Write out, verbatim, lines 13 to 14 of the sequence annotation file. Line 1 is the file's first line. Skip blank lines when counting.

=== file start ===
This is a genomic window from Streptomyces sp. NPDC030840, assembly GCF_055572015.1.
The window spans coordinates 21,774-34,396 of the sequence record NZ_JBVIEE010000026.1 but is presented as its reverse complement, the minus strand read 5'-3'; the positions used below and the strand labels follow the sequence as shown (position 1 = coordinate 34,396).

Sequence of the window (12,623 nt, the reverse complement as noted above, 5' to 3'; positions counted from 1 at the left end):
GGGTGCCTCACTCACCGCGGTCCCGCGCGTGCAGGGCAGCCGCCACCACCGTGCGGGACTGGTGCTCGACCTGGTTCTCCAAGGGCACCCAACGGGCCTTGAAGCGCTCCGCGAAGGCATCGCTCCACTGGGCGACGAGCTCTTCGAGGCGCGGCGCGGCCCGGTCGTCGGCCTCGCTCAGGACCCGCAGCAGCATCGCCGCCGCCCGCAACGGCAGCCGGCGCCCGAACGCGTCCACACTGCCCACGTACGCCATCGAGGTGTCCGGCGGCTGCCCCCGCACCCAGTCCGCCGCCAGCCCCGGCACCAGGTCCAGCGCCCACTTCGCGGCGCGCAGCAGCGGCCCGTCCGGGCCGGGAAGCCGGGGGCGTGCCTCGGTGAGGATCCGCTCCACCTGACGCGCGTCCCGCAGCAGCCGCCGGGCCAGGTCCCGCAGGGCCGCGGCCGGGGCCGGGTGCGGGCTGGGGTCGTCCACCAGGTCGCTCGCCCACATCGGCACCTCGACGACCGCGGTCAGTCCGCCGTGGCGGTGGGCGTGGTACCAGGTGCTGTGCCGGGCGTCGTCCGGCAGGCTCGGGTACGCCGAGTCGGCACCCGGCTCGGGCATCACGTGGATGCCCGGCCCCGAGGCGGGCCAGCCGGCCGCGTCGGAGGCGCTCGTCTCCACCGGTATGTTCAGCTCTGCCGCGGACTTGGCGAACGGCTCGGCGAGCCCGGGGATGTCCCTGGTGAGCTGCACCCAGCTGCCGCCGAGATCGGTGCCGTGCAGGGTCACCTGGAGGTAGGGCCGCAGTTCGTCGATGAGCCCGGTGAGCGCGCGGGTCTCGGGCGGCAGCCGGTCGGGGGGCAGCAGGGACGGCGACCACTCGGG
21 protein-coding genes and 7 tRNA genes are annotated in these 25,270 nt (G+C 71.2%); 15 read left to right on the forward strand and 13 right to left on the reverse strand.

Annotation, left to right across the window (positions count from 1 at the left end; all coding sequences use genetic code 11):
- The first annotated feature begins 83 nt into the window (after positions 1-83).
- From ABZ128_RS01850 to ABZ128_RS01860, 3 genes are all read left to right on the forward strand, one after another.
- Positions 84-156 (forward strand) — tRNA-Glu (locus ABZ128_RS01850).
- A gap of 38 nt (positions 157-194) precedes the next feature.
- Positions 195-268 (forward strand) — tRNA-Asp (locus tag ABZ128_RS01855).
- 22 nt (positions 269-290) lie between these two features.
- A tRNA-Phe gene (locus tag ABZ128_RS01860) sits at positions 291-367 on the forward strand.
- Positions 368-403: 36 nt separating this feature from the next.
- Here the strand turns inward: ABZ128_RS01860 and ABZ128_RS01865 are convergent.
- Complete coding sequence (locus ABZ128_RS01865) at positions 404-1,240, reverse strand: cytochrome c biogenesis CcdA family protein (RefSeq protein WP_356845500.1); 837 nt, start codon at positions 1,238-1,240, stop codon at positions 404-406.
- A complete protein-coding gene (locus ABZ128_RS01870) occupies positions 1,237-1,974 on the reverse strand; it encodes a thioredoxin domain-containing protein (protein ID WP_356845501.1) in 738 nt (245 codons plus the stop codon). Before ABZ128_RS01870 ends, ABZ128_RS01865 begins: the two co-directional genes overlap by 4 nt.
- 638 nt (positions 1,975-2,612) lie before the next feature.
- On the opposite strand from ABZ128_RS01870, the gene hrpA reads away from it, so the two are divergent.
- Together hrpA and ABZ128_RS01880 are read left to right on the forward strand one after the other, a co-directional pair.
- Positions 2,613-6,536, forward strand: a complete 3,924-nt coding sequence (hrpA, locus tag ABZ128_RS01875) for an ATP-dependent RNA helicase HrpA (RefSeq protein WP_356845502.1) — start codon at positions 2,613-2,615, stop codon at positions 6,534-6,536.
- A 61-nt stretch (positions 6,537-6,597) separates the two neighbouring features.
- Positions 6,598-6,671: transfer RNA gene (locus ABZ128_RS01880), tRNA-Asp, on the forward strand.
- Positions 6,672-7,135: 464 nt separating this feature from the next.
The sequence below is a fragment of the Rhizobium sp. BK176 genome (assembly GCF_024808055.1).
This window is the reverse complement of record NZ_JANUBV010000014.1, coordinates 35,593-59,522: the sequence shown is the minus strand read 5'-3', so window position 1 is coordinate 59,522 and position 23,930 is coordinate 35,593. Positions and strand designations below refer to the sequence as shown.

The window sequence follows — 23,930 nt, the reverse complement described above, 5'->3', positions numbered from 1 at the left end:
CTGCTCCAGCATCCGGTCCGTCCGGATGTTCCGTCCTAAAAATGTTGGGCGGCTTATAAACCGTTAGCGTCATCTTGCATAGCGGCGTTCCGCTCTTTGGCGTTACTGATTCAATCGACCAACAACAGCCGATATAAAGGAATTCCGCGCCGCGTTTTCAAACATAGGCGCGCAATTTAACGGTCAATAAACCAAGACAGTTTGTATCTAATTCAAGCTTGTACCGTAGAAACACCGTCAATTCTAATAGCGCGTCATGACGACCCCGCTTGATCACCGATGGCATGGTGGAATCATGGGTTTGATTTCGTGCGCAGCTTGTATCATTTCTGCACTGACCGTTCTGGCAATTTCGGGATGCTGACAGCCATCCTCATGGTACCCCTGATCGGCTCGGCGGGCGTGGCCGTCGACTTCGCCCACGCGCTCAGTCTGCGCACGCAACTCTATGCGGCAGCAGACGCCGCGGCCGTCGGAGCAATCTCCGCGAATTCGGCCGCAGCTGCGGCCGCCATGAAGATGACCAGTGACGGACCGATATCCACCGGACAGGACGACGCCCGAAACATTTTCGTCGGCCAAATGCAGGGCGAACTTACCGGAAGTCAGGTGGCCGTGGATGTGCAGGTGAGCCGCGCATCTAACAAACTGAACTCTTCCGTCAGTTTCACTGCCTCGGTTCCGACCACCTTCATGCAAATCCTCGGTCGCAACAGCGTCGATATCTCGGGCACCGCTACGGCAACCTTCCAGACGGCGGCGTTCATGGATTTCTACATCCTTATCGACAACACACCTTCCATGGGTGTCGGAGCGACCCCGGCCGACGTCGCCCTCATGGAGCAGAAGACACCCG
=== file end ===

- A tRNA-Phe gene (locus tag ABZ128_RS01860) sits at positions 291-367 on the forward strand.
- Positions 368-403: 36 nt separating this feature from the next.